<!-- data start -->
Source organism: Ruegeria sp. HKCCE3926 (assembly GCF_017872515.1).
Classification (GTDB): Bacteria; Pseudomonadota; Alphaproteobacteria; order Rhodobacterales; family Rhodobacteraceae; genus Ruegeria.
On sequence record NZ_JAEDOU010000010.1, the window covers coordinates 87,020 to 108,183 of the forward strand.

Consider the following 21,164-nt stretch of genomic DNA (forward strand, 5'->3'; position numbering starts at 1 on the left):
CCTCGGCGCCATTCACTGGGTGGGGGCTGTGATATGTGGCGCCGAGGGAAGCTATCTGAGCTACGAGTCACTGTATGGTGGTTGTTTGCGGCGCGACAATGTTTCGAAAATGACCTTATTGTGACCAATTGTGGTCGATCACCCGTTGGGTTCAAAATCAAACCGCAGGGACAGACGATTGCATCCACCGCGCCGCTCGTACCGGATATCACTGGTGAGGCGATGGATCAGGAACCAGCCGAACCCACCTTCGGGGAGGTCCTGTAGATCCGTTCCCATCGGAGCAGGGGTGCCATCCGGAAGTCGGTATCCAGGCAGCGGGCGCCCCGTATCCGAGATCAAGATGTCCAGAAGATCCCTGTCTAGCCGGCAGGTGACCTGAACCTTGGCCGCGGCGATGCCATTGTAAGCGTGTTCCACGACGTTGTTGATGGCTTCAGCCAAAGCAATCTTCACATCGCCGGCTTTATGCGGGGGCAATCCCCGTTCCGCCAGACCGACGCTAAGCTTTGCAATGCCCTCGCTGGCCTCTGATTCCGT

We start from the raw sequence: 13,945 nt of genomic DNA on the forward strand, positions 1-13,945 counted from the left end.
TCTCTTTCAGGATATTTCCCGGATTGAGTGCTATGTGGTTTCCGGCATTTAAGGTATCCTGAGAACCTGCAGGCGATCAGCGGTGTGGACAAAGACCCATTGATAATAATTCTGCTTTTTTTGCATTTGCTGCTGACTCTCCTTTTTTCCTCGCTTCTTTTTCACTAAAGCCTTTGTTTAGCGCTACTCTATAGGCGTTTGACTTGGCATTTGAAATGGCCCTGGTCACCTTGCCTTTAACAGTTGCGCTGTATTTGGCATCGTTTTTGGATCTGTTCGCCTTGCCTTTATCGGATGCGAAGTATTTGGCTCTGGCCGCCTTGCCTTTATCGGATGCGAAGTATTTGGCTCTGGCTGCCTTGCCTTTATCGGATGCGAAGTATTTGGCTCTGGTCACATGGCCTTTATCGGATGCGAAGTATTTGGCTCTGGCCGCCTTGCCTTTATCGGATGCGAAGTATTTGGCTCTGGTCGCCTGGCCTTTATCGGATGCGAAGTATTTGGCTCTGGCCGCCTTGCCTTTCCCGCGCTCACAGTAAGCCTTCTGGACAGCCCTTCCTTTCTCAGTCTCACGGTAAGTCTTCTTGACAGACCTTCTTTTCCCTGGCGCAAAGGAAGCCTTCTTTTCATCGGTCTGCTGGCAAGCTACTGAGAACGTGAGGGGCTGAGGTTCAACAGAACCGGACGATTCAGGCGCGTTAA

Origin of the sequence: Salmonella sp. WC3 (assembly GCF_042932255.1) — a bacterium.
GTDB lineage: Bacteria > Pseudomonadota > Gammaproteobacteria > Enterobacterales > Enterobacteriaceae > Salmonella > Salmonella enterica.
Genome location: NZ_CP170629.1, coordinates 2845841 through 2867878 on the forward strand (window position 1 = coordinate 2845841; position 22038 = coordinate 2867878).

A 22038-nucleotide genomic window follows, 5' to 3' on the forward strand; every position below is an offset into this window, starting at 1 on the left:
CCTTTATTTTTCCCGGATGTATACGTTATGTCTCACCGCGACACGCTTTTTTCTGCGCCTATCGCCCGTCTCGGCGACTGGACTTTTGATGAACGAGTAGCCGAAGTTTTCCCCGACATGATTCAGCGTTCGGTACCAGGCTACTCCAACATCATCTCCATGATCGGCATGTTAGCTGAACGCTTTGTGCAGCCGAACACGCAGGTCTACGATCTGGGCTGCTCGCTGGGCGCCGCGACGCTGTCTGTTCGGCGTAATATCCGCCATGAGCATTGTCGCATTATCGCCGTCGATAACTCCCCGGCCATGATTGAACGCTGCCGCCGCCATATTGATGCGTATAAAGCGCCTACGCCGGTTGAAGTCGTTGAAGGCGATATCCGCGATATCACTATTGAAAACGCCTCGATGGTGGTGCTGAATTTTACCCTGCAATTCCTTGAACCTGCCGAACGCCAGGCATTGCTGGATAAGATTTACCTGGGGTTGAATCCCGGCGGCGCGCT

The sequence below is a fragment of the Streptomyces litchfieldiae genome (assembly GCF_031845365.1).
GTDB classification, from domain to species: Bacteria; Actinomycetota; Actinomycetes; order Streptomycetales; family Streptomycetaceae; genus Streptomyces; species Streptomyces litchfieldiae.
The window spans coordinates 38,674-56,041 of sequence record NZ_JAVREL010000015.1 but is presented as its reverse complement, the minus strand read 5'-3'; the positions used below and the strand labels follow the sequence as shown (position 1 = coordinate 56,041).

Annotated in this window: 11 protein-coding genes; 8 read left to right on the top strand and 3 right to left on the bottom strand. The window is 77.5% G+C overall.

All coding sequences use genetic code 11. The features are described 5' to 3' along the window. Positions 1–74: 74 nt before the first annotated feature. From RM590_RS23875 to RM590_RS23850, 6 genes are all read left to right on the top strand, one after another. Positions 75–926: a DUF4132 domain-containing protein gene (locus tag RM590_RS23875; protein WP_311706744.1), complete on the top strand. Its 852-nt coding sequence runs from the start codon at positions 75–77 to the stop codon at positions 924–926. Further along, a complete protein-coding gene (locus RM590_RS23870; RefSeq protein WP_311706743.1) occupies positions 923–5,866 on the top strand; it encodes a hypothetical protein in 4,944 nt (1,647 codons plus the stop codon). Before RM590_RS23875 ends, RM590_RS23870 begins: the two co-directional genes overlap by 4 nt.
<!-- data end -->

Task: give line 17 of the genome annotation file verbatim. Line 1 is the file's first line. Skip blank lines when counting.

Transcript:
All coding sequences use genetic code 11. The features are described 5' to 3' along the window. Positions 1–74: 74 nt before the first annotated feature. From RM590_RS23875 to RM590_RS23850, 6 genes are all read left to right on the top strand, one after another. Positions 75–926: a DUF4132 domain-containing protein gene (locus tag RM590_RS23875; protein WP_311706744.1), complete on the top strand. Its 852-nt coding sequence runs from the start codon at positions 75–77 to the stop codon at positions 924–926. Further along, a complete protein-coding gene (locus RM590_RS23870; RefSeq protein WP_311706743.1) occupies positions 923–5,866 on the top strand; it encodes a hypothetical protein in 4,944 nt (1,647 codons plus the stop codon). Before RM590_RS23875 ends, RM590_RS23870 begins: the two co-directional genes overlap by 4 nt.